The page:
Well, nobody in the Washington Huskies camp is positively certain about what broke down on Arizona State's final touchdown – a 50-yard pass from Danny Sullivan to Chris McGaha with no one in sight.
When pressed, UW coach Steve Sarkisian simply explained the Huskies were in a 3-deep zone, and that safety Nate Williams jumped a crossing route – leaving the deep middle wide open.
Lined up in the right slot in a four-receiver ASU set, McGaha was met 5 yards into his route by strong safety Victor Aiweya, who let him go. Cornerback Desmond Trufant was also on that side.
"We were just trying to get something about 18, 20 yards so that we would have a chance for Thomas (Weber) to kick a field goal," Sullivan said. "We had the inside guy kind of going the opposite hash and their safety went for him. I was (McGaha) running over here running, wide open, and just told myself, 'Do not overthrow this!'"
He didn't, sending the ASU side into a cheering frenzy with 24-17 Pacific-10 Conference victory in hand at Sun Devil Stadium – its sixth in a row over the Huskies in the series.
"We just messed up our last play, pretty much," said Trufant, who tried giving chase at the UW 10-yard line, but to no avail.
Said Adam Long, the cornerback on the other side: "All I could do was freeze, and hope for the best. … I was just hoping he would drop it."
Of course, this game had so much drama and missed opportunity – all the Vontaze Burfict personal-foul penalties, to the unsportsmanlike conduct call on the UW sideline (defensive coordinator Nich Holt, perhaps?), to the ridiculous instant replays, and play stoppages – that pinpointing the final play as the sole cause for the defeat would be a little unfair.
The series that Sarkisian was left second-guessing himself – and admitted so afterward – was not calling a run play on third-and-short from the Huskies' 19 with under 30 seconds remaining.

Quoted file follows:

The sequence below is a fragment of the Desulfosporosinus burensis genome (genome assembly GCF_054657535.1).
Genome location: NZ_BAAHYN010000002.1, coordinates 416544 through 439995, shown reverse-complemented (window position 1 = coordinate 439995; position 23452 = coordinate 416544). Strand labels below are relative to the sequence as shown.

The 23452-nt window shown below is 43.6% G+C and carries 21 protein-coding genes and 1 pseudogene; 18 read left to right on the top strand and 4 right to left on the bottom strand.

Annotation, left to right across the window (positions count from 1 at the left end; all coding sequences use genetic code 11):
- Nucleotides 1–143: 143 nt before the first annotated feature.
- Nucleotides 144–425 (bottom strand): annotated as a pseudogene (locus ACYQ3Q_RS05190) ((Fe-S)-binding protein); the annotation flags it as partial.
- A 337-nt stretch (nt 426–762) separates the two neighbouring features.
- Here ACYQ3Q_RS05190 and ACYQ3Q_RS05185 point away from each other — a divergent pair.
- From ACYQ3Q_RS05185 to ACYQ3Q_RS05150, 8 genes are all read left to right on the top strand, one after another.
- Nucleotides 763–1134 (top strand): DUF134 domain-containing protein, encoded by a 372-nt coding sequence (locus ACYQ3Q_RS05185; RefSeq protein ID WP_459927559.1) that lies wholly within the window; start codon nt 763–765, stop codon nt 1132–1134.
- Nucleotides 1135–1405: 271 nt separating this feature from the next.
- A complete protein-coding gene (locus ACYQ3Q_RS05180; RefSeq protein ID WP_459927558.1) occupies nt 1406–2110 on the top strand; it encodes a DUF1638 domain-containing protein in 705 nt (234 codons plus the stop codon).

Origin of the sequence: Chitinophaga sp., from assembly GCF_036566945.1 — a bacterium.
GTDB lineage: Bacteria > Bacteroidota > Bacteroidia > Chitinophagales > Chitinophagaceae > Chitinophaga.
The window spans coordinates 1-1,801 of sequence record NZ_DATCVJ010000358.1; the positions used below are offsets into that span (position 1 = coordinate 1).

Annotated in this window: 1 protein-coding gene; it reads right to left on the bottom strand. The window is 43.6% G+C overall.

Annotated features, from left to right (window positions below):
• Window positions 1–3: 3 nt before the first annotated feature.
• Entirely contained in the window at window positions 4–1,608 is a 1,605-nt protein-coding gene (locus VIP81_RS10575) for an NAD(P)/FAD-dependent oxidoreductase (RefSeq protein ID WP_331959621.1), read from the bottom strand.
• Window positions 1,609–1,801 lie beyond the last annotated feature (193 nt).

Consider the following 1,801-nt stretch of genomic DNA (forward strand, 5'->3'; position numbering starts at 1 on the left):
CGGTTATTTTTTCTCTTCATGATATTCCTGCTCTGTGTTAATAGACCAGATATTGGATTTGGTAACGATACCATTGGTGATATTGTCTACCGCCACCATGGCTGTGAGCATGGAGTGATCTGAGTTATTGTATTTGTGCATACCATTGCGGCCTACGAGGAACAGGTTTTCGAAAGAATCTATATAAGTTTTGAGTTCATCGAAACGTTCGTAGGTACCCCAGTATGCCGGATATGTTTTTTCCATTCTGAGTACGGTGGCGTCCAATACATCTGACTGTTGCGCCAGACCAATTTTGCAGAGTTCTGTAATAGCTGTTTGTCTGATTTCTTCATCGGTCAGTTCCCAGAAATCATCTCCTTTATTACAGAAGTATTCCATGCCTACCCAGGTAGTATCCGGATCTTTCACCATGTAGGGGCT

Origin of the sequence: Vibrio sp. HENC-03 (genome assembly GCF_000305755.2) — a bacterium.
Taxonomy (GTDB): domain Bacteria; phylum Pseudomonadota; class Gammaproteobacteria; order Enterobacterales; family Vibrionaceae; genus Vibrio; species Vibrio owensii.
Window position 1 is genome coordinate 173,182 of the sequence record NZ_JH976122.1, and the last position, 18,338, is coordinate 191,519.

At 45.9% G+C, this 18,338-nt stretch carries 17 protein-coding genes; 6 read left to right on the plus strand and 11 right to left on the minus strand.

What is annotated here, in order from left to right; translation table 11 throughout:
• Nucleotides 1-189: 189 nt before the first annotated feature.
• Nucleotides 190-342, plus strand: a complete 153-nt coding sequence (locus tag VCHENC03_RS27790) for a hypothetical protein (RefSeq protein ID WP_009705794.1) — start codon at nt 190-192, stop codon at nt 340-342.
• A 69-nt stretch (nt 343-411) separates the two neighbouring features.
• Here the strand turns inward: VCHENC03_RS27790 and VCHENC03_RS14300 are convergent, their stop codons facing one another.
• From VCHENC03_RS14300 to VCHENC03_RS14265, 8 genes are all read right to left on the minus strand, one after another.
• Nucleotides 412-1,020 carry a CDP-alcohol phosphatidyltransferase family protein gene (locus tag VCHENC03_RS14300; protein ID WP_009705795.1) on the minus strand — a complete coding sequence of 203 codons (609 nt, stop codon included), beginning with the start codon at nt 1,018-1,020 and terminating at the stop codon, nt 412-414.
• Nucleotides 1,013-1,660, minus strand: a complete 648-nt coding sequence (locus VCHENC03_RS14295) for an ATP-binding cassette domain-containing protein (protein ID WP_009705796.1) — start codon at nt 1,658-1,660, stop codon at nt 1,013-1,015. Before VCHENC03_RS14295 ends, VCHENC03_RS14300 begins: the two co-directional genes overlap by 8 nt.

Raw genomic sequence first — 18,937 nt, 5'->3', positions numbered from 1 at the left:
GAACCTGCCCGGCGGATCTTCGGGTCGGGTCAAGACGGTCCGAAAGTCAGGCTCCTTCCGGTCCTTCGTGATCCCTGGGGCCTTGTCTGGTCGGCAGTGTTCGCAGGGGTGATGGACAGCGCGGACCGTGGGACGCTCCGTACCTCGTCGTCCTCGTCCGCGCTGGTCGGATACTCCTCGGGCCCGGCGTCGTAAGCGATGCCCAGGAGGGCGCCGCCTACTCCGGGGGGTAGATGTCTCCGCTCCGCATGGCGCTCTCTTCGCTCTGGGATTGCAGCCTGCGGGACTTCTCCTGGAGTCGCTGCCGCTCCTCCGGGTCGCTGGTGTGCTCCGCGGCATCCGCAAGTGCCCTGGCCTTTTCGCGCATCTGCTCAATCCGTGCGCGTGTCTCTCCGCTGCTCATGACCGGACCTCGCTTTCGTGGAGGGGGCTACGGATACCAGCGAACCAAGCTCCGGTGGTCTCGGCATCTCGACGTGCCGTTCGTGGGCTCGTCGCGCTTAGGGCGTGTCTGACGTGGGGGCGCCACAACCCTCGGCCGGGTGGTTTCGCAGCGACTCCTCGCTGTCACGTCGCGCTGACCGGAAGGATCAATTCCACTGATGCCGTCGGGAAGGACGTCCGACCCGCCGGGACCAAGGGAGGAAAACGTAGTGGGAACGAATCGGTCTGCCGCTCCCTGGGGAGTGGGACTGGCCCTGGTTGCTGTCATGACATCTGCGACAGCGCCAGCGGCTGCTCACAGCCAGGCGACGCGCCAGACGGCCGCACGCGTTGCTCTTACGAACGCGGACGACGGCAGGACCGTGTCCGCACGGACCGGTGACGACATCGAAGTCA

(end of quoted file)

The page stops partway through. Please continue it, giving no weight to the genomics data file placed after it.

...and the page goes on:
Instead, Jake Locker fired deep to James Johnson, overthrowing him by a good 5-10 yards.
Yes, ASU could have called timeout if the Huskies failed to convert a run play. But it almost appeared coach Dennis Erickson would have let the clock run out, and take his chances in overtime. The clock stoppage on the incompletion gave them new life.
As far as the Burfict being the major culprit in the team's eight major penalties, UW players knew coming in that the true freshman had a salty reputation of issuing cheap shots, which he did in the second half trying to throw a forearm to receiver James Johnson.
Erickson said afterward that Burfict is only emotional like that on the field.
"It shows on film he's a real hot-head," UW running back Chris Polk said.
• Some quick hit stuff: In somewhat of a surprise move, Aiyewa was in the starting defensive backfield at strong safety over Nate Fellner, shifting Williams over to the free-safety position vacated by Justin Glenn (broken leg). … Receiver Jordan Polk (knee) and defensive end Kalani Aldrich (knee) did not make the trip … Defensive tackle Cameron Elisara (neck) came out in the fourth quarter last week against Arizona – and was not in pads to start the second half. … Chris Polk missed a series or two in the second quarter. He said he reinjured the same shoulder as last week against Arizona. … Receiver Anthony Boyles saw his first career action on special teams late in the first quarter. … Erik Folk's string of field goals made was snapped at seven kicks after he missed a 48-yard attempt with 15 seconds remaining in the first half. … UW punter Will Mahan used a "rugby punt" style on his first attempt, and booted it 59 yards. … ASU registered an interception for the 15th consecutive game on Ryan McFoy's first-half pick. It's the NCAA's longest active streak. … Before Weber's miss on a 41-yard field goal early in the third quarter, opponents has been 17-of-17 on attempts this season. He later missed a 40-yarder in the fourth quarter.